Who Loves Rasheed? We'll Find out Next Summer
McGraw, Mike, Daily Herald (Arlington Heights, IL)
Byline: Mike McGraw Daily Herald Sports Writer
There will be a fascinating case study in the NBA next summer.
Rasheed Wallace - Portland's underacheiving, unhappy, conspiracy theorist - hits the open market as a free agent. It will be a chance for teams to line up, offer their millions and possibly present to fans a new face of the franchise.
Will there be any takers? That's an interesting question. There shouldn't be, but unwise decisions are a habit of some NBA teams.
In case you missed it, Wallace spouted philosophically to the Oregonian newspaper last week. The 6-foot-11 forward usually shuns interviews and spends pregame media time rapping along to music playing in his headphones.
But this time Wallace made an exception and had some interesting thoughts saved up.
"I see behind the lines," he said. "I see behind the false screens. I know what this business is all about. I know the commissioner of this league makes more than three-quarters of the players in this league."
Imagine that. Somehow Wallace uncovered the fact that Commissioner David Stern is well compensated for helping turn the NBA into a successful enterprise.
"In my opinion, they just want to draft (African-Americans) who are dumb and dumber - straight out of high school," Wallace added. "That's why they're drafting all these high school cats, because they come into the league and they don't know no better. They don't know no better, and they don't know the real business, and they don't see behind the charade.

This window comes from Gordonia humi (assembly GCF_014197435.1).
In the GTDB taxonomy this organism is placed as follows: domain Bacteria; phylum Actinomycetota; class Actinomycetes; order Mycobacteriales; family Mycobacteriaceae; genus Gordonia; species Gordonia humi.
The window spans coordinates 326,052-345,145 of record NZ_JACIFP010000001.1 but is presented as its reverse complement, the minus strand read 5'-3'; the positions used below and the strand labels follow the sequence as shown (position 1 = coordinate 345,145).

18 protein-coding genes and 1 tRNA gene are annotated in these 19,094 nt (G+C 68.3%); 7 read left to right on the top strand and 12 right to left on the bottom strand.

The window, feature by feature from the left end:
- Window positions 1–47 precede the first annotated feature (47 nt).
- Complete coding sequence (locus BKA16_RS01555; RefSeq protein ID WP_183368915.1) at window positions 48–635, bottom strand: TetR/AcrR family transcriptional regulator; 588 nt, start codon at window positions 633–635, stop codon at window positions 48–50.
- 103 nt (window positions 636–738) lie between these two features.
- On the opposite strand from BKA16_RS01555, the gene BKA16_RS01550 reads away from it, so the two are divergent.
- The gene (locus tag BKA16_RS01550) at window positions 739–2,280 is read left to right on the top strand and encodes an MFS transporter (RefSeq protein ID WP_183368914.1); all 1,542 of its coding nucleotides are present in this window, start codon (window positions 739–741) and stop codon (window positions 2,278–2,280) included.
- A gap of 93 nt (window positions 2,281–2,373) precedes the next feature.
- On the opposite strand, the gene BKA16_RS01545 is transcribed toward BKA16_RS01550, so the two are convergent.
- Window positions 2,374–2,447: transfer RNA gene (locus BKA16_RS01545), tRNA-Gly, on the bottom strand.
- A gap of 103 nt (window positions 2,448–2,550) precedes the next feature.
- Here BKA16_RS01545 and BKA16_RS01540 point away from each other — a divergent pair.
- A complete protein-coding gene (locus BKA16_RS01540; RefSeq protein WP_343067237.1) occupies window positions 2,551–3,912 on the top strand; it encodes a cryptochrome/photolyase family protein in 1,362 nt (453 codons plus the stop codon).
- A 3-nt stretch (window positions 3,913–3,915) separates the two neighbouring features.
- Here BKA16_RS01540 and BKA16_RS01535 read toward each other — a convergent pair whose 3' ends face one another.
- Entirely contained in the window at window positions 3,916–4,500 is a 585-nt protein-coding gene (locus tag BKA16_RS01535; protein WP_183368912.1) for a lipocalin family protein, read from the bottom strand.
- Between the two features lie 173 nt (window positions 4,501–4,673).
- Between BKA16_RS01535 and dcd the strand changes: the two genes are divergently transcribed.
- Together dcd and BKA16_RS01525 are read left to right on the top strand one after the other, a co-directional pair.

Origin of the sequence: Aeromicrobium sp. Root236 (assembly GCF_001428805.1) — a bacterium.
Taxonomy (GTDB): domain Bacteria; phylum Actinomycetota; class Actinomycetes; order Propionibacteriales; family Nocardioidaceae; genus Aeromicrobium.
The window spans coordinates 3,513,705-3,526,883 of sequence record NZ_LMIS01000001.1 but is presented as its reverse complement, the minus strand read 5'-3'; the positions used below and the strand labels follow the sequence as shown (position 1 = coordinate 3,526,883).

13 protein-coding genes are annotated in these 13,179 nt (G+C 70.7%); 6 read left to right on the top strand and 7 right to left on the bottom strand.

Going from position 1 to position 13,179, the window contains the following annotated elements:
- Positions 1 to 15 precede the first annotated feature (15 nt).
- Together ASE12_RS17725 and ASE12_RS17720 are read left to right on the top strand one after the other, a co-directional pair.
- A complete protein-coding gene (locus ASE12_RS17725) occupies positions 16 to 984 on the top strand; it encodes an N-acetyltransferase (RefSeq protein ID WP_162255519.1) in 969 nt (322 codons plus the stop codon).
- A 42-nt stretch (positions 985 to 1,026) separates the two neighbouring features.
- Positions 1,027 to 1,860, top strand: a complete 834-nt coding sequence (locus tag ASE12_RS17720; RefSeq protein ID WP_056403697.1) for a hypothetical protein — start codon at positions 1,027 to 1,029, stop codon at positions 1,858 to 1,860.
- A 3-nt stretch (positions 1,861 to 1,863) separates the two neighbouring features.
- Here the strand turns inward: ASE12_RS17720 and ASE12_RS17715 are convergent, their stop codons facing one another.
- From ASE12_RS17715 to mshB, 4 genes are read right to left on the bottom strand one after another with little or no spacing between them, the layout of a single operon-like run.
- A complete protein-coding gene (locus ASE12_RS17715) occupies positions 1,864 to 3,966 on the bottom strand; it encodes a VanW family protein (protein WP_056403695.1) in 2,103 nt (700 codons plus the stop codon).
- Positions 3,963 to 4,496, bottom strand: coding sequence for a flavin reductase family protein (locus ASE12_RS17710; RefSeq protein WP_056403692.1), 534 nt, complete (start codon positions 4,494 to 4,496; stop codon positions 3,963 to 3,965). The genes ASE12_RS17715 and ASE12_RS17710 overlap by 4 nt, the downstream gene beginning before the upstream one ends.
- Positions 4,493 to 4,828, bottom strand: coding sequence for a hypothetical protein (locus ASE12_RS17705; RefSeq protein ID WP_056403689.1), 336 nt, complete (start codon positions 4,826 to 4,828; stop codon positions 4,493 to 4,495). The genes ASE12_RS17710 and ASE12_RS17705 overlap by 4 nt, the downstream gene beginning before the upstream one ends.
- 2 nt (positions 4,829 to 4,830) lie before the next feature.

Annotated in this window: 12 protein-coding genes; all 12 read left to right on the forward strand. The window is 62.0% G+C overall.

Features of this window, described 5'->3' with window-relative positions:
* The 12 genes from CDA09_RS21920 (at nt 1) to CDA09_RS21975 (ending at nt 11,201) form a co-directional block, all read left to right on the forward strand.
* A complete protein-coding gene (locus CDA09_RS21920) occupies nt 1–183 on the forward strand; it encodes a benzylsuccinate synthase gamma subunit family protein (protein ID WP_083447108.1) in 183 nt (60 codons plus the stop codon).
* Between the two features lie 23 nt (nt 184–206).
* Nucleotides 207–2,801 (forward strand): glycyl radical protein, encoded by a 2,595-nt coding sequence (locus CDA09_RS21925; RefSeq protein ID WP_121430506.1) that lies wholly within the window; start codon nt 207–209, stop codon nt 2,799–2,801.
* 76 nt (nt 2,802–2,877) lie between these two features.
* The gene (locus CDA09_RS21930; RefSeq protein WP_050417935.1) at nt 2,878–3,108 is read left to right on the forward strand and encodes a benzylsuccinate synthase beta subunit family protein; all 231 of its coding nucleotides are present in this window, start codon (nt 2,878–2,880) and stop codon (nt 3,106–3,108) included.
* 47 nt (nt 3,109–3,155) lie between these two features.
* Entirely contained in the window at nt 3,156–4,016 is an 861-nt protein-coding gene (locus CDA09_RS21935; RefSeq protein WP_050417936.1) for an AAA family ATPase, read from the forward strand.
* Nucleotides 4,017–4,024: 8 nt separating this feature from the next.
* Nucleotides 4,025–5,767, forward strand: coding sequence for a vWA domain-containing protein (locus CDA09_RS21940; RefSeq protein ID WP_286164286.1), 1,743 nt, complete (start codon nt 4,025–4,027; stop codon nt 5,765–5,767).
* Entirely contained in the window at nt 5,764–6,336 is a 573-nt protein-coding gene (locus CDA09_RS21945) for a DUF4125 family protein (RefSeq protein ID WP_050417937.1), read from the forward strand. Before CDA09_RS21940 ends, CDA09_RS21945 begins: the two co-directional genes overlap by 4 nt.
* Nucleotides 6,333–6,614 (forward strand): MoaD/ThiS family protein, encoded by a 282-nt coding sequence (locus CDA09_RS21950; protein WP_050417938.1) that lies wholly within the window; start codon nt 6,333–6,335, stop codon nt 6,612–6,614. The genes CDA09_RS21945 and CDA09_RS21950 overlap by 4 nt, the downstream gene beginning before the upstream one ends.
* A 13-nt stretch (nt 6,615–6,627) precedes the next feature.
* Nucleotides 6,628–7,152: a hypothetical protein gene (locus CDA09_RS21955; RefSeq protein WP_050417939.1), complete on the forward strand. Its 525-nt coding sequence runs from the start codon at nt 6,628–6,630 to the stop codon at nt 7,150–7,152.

"They look at black athletes like we're dumb (bleep). It's as if we're just going to shut up, sign for the money and do what they tell us."
OK, let's stop and put these comments into perspective. Wallace is the fourth-highest-paid player in the NBA this season at $17 million.
He spoke to the Oregonian one day after taking 6 shots and scoring 3 points in Portland's home loss to Washington. Over the years, Wallace has become less effective as a player by drifting away from the basket and firing more 3-pointers. Not coincidentally, the Blazers have not won a playoff series since 2000, despite having the league's highest payroll.
Wallace did apologize for the language he used in the interview. He also confessed that he regrets his 2002 arrest for marijuana possession - but only because it upset his family.
"I know I'm Public Enemy No. 1," Wallace said. "Fifty percent (of the fans) hate me and 50 percent love me no matter what I do."
In about seven months, Wallace might need to put on a happier face if he goes in search of a new team. Meanwhile, Portland fans are surely protesting a gross overestimate of the "Love Rasheed" population.
Hurt remains for Hurley: The Sacramento Bee caught up with Bobby Hurley on the 10-year anniversary of his near-fatal car accident.
On Dec. 12, 1993, Hurley was leaving Arco Arena in his Toyota 4Runner, seat belt unbuckled, following his 19th game as an NBA rookie. While making a left turn, his vehicle was struck by a station wagon.
While his vehicle rolled, Hurley was thrown into a deep ditch and ended up lying in a foot of water. Fortunately, another motorist got to him quickly. …